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October 25, 2014 / 1 Heshvan, 5775
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World Barks As ‘Building Jerusalem’ Caravan Moves On


Keeping-Jerusalem

With the international community barely having finished expressing its outrage over Israel’s decision to build in E-1, between Jerusalem and Maaleh Adumim (reported at length in last week’s column), two other similar decisions have been made that are sure to re-ignite the flames.

Israel’s urban planning committees have approved two additional large-scale building projects in Greater Jerusalem, i.e., areas liberated in the Six-Day War of 1967. A visitor from another century might wonder how Israel still manages to find itself on the defensive over such decisions, close to a half-century after returning en masse to its holy and historic capital.

The two decisions concern Ramat Shlomo, in northern Jerusalem, and Givat HaMatos, in the south. The former is a haredi community of 20,000 situated between Ramot to the west and the Arab neighborhood of Shuafat to the east. Its planned expansion has been a classic case of getting hit with the spoiled fish and having to eat it: Israel paid dearly in its relations with the United States when it originally announced the new construction there three years ago – precisely in the middle of an official visit to Israel by Vice President Joe Biden. Now, with no progress having been made on the project since, comes this new announcement on the final approval stage – and Israel will again be subjected to an international outcry.

The original plan called for 1,700 new housing units, but this number was pared down by the District Housing and Planning Committee to 1,500 after it heard objections from Shuafat residents.

On Tuesday, the same committee approved some 3,000 new units in southern Yerushalayim, between Gilo to the southwest, Beit Tsafafa (Arab) to the immediate north (where approximately a quarter of the apartments will be built), and Talpiot to the northeast.

The neighborhood to be developed is Givat HaMatos, or Airplane Hill. Its name memorializes the Jordanian downing of a two-engine Israel Air Force plane there during the Six-Day War; pilot Lt. Dan Givon was killed. In 1991 it was used to house hundreds of families of new Ethiopian Jewish immigrants. Currently, however, only a few remain, and the neighborhood has essentially become desolate.

It can now be expected, however, that within a few short years this forlorn area will go the way of the rest of the Land of Israel: From barren emptiness to blooming growth.

It is a matter of consensus that Jewish growth and expansion in neighborhoods such as Givat HaMatos and Ramat Shlomo are critical moves at this time, and will have a major effect on future arrangements with the Palestinian Authority and the Arabs in the Land of Israel. Aviv Tatarsky, spokesman for the Ir Amim group working on behalf of Arabs in Jerusalem, said, “The more massive is the Jewish construction in Jerusalem, the more complex and difficult it will be to divide the city and reach an arrangement with the Palestinians.”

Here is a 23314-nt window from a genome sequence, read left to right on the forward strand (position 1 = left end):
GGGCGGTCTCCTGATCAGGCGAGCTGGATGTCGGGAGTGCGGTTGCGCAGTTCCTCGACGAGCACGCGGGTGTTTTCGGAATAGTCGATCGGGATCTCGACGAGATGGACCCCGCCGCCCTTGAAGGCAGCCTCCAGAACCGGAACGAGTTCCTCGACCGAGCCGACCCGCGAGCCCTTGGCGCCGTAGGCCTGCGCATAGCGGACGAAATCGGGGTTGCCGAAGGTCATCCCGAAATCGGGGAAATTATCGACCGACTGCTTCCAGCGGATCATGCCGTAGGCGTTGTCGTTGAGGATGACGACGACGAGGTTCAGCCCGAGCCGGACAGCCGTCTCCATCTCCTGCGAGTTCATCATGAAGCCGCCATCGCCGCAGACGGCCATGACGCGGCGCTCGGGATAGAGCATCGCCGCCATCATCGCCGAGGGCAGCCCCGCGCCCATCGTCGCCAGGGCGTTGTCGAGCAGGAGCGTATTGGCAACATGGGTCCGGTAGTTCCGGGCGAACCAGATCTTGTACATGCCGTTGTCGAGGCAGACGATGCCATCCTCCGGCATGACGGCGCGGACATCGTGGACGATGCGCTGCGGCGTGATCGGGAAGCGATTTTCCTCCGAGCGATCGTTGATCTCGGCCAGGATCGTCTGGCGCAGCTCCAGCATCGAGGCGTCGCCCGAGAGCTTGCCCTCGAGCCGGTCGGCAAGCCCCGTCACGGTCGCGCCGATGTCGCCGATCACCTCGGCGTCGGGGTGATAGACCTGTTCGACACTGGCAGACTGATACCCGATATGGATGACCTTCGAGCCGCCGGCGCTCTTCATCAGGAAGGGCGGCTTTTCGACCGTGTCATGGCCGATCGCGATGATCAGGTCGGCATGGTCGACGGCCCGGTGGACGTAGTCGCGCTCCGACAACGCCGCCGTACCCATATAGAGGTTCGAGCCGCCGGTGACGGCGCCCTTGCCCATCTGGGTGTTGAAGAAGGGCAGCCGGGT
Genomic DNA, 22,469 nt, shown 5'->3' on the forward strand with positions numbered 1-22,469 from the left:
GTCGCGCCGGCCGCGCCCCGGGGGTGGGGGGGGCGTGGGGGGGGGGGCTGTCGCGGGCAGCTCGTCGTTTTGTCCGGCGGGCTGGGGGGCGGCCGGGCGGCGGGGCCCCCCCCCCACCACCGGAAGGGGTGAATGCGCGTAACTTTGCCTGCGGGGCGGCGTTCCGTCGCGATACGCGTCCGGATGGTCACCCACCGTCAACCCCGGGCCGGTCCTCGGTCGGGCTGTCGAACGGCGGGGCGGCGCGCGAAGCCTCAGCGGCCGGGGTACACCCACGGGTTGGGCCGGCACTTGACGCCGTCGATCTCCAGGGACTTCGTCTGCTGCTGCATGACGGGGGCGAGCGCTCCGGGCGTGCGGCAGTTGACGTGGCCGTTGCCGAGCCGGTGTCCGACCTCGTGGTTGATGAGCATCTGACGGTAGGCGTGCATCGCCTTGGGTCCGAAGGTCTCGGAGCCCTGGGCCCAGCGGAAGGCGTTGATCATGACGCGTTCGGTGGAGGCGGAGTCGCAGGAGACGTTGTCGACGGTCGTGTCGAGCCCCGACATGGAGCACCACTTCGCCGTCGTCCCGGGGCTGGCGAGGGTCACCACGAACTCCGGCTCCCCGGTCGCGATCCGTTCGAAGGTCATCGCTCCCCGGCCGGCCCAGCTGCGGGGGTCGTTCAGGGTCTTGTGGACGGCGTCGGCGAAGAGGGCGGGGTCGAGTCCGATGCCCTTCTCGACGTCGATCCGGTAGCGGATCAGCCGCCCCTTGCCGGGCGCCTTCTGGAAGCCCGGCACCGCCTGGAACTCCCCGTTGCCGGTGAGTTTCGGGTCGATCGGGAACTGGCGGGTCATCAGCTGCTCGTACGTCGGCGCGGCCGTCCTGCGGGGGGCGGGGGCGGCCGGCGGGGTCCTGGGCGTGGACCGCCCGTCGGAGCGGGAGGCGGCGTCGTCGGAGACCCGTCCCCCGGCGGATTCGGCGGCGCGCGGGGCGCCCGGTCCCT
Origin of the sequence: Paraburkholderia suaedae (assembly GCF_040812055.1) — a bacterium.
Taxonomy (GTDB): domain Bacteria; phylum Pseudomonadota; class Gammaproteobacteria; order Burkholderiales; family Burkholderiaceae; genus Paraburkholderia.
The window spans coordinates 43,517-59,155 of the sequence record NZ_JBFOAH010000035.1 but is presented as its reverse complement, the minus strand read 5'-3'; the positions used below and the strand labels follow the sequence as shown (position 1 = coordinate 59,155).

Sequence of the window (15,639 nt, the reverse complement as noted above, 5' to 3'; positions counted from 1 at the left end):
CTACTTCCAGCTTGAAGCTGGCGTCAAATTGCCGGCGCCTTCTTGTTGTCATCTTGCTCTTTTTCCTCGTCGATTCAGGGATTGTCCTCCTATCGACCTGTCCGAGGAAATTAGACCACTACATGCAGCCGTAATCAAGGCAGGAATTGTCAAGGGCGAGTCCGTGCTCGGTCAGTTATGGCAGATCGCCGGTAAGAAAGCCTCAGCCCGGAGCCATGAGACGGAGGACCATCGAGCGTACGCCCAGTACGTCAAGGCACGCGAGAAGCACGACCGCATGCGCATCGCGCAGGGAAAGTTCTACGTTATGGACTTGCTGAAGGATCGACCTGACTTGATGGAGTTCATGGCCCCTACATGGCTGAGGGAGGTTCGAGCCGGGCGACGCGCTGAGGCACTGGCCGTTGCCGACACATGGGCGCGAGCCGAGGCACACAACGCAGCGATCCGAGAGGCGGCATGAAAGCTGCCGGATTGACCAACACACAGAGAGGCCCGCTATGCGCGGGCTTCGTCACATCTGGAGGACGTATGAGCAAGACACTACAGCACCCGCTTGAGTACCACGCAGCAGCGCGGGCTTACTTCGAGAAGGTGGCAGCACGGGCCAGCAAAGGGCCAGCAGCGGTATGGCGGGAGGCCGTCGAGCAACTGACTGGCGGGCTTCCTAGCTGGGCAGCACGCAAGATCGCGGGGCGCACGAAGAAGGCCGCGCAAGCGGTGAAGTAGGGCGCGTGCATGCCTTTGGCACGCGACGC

Jerusalem City Councilman Yair Gabbai agrees, but from the other side: “Jewish building in Jerusalem is what will guarantee Israeli sovereignty throughout the city and the future of the young generation that will live here. We still need another 20,000 housing units, however.”

Among the Jewish-owned plots of land in Givat HaMatos is that of 82-year-old Yitzchak Herskovitz of Kiryat Arba. He fought in Israel’s courts for 18 (!) years to oust an Arab Bedouin clan of trespassers from his property. The squatters had run away from the Bethlehem area after a lethal feud with Arab neighbors, and their presence in Israel proper was illegal. With his tenacity, Herskovitz succeeded not only in redeeming the property from Arab occupation, but also in making it part of a new, thriving Jewish neighborhood. He is now seeking to develop the plot for the purpose of affordable housing for young couples.

More than 50,000 new housing units are planned for Jerusalem in the coming 20 years – and the lion’s share of them are to be built in the areas that were liberated during the Six-Day War. The trend indicates that neighborhoods such as Gilo, N’vei Yaakov, and Ramot – which some news media and others still call “settlements” – will not only remain under Israeli sovereignty under any arrangement, but will also become the locations of choice for future construction in Jerusalem.

About the Author: Chaim Silberstein is president of Keep Jerusalem-Im Eshkachech and the Jerusalem Capital Development Fund. He was formerly a senior adviser to Israel's minister of tourism. Hillel Fendel, past senior editor at Israel National News/Arutz-7, is a veteran writer on Jerusalem affairs. Both have lived in Jerusalem and now reside in Beit El.


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